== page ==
VP of Marketing & Business Development, CSEM Executive Board Member

Born in 1962

Lives in Lausanne

Originally from Thessaloniki in northern Greece, Georges Kotrotsios studied electrical engineering at Aristotle University. Driven by an interest in other cultures, Georges then left for Grenoble, France to pursue a second master’s degree in instrumentation and electronics. That was where Georges first heard about the Swiss Centre for Electronics and Microtechnology (CSEM), which had just been created in 1984. In March of the following year, Georges, a tech enthusiast, moved to Neuchâtel for his master’s internship at the CSEM. He followed up with a doctorate in fibre optic applications in telecommunications and sensors, which he completed in 1989. Georges left the CSEM in 1995 for several years before returning in 2000. Five years later, he took on the role of vice president of marketing & business development. During those five years Georges completed an MBA in technology management in order to expand his horizons and gain a broader perspective of engineering.

One of his current missions is to strengthen the ties between academia and industry, to serve as an accelerator for real-world applications of research. He invests considerable energy in developing relationships with local partners such as Haute École Arc (HE-Arc), the Neuchâtel campus of EPFL, and the University of Neuchâtel (UniNE). Highly active in international research, he participated in creating the Heterogeneous Technology Alliance (HTA), which brings together CSEM and three other prestigious research centres, including the Fraunhofer-Gesellschaft. The HTA, whose rotating chairmanship has twice been held by Georges, plays an important role in coordinating European research in technology. Since 2009, Georges has also been a member of the executive board of the European Association of Research and Technology Organisations (EARTO), which liaises with the European Commission.

How does the Microcity label help you to promote CSEM’s activities ?

The label helps to promote Neuchâtel as the worldwide leader in microtechnology, intelligent systems, and micromachining. These fields are especially important now with the rise of digital, as it has generated a need to translate the real world, referred to as the analogue world, to the digital world. This translation takes place through ever smaller, more complex and multi-functional objects. And all of this we can do in the Neuchâtel region, which has them in its DNA, as do all the industry players based at Microcity.
The other advantage of the Microcity label is that it informs industry of the existence of a continuum of functions offered by a an array of innovators. This ranges from academic research conducted at universities to technological research, as well as the effective and efficient transfer of that research to industry, which is CSEM’s primary mission. Everyone is pulling in the same direction. And even though there might appear to be some overlap in what is being done, the approaches are still complementary: academic at EPFL, engineering-oriented at HE-Arc, and technological with us, with the major infrastructure that this involves.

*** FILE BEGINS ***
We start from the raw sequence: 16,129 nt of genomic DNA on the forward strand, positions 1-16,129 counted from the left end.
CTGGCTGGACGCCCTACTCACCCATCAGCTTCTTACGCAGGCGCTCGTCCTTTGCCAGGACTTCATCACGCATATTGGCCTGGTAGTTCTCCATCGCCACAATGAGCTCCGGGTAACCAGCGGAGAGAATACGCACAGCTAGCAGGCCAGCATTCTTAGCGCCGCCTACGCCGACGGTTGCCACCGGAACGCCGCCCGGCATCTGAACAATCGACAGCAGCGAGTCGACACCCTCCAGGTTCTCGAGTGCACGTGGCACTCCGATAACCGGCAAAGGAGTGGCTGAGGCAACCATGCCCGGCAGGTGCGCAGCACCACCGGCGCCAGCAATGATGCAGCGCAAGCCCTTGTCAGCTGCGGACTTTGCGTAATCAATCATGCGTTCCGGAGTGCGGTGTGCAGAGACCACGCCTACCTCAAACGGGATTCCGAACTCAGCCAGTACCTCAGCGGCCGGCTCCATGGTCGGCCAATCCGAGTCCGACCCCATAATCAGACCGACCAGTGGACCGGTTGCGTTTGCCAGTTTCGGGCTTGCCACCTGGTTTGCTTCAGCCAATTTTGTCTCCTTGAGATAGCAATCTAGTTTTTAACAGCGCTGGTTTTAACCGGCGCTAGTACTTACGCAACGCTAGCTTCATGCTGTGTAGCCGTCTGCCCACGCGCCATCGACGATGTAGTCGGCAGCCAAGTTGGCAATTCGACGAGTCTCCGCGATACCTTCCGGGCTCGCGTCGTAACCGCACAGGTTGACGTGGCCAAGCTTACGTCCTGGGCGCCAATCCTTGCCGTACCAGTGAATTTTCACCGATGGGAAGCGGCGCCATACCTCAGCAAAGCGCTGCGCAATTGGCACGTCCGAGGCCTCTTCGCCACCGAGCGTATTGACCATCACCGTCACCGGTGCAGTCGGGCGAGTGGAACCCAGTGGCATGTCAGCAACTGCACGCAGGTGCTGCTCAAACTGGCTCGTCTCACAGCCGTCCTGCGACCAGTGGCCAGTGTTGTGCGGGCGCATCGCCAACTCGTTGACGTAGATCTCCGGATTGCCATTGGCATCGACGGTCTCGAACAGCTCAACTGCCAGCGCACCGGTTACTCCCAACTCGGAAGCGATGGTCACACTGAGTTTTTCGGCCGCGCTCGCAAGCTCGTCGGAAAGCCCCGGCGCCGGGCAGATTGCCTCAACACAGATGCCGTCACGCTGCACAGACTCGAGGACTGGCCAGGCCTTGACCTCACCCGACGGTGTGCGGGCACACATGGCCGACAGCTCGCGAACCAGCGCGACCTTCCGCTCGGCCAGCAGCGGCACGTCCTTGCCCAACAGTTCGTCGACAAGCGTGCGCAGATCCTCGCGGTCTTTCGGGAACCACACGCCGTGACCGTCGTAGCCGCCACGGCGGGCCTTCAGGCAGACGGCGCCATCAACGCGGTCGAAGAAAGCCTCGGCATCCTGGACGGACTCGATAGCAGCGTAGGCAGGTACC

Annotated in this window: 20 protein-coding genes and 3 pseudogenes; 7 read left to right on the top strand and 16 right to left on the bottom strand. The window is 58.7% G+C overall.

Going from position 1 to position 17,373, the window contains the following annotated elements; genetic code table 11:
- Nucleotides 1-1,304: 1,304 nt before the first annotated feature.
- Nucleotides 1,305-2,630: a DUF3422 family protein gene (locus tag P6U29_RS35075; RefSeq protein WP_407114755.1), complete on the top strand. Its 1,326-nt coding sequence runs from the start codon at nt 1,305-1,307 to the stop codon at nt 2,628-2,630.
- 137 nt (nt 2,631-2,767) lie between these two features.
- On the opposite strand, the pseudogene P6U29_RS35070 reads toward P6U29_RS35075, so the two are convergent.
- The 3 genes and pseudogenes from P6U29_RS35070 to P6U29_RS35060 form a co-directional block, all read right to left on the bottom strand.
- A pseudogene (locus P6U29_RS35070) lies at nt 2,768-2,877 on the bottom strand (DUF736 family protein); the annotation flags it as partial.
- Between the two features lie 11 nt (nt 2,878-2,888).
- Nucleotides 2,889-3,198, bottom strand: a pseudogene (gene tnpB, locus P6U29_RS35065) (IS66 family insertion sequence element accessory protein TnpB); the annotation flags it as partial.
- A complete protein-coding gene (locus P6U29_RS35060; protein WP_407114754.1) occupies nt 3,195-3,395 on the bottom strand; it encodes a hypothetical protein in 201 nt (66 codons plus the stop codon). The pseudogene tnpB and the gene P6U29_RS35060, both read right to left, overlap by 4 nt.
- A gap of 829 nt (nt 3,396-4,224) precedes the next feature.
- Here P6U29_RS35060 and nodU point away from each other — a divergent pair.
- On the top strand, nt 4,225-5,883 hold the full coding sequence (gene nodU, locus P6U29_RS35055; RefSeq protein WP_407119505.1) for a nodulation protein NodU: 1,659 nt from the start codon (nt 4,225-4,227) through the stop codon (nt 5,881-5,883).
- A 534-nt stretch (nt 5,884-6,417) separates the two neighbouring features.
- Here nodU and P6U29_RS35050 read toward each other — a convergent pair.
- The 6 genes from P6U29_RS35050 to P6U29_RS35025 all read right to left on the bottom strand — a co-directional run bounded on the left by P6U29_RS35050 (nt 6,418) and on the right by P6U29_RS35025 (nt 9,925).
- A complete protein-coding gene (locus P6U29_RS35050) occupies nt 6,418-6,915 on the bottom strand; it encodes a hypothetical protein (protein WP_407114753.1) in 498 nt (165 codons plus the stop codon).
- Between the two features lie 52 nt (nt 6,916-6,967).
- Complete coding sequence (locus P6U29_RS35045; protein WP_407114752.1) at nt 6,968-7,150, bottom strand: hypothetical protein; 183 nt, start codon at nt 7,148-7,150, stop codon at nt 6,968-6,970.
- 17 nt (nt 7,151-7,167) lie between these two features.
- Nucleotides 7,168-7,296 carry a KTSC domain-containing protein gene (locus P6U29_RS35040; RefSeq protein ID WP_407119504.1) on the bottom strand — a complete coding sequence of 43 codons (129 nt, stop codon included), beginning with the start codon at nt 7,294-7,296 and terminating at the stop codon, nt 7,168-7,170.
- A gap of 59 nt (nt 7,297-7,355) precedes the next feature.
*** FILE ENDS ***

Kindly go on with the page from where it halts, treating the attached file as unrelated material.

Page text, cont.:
Since 2014, what collaborations have you undertaken with the other members of Microcity ?

We’ve mainly worked with EPFL, UniNE, and HE-Arc. For example, with EPFL, researchers are working on automation in manufacturing cell culture products. With HE-Arc, we created a centre for characterisation, to offer industry the means to carry out complementary mechanical and structural characterisation of miniaturised devices, such as those made of silicon, or, of course, other materials.

It is worth noting that we carry out between 40% and 50% of our projects with SMEs / start-ups, many of which are located in the canton of Neuchâtel. By working with us, these firms benefit from the expertise of experienced researchers, establishing long-term relationships. These collaborations provide with access to heavy-duty research infrastructure, such as cleanrooms, which would otherwise be out of reach for these firms. In watchmaking, medicine or machine tooling, numerous examples demonstrate that when CSEM works with a SME, each Swiss franc invested has a significant impact on its competitiveness. 

In your opinion, what are the major challenges facing the canton of Neuchâtel in terms of innovation ?

In 2018, the digitisation of our environment lies at the heart of our preoccupations. The region has a lot to offer in this process. The “thing” in the Internet of Things (IoT) requires very specific expertise, which we already have and ought to continue developing. These connected things have to be personalised to the environment in which they are used,  and will require sensors, processors, communication systems, and energy sources. Most importantly, they will need to be personalised according to their application. All these elements can be developed here, and, therefore, fit into the future global IoT value chain. This corresponds exactly to our technological profile: precise, miniaturised, often complex, ultra-low power consuming, and with high added value. To benefit from the development of digital, stakeholders in the canton of Neuchâtel must position themselves at the forefront of integrating these ‘made-to-measure’ intelligent systems and of implementing those systems in the digital value chain.


Written by Victoria Barras

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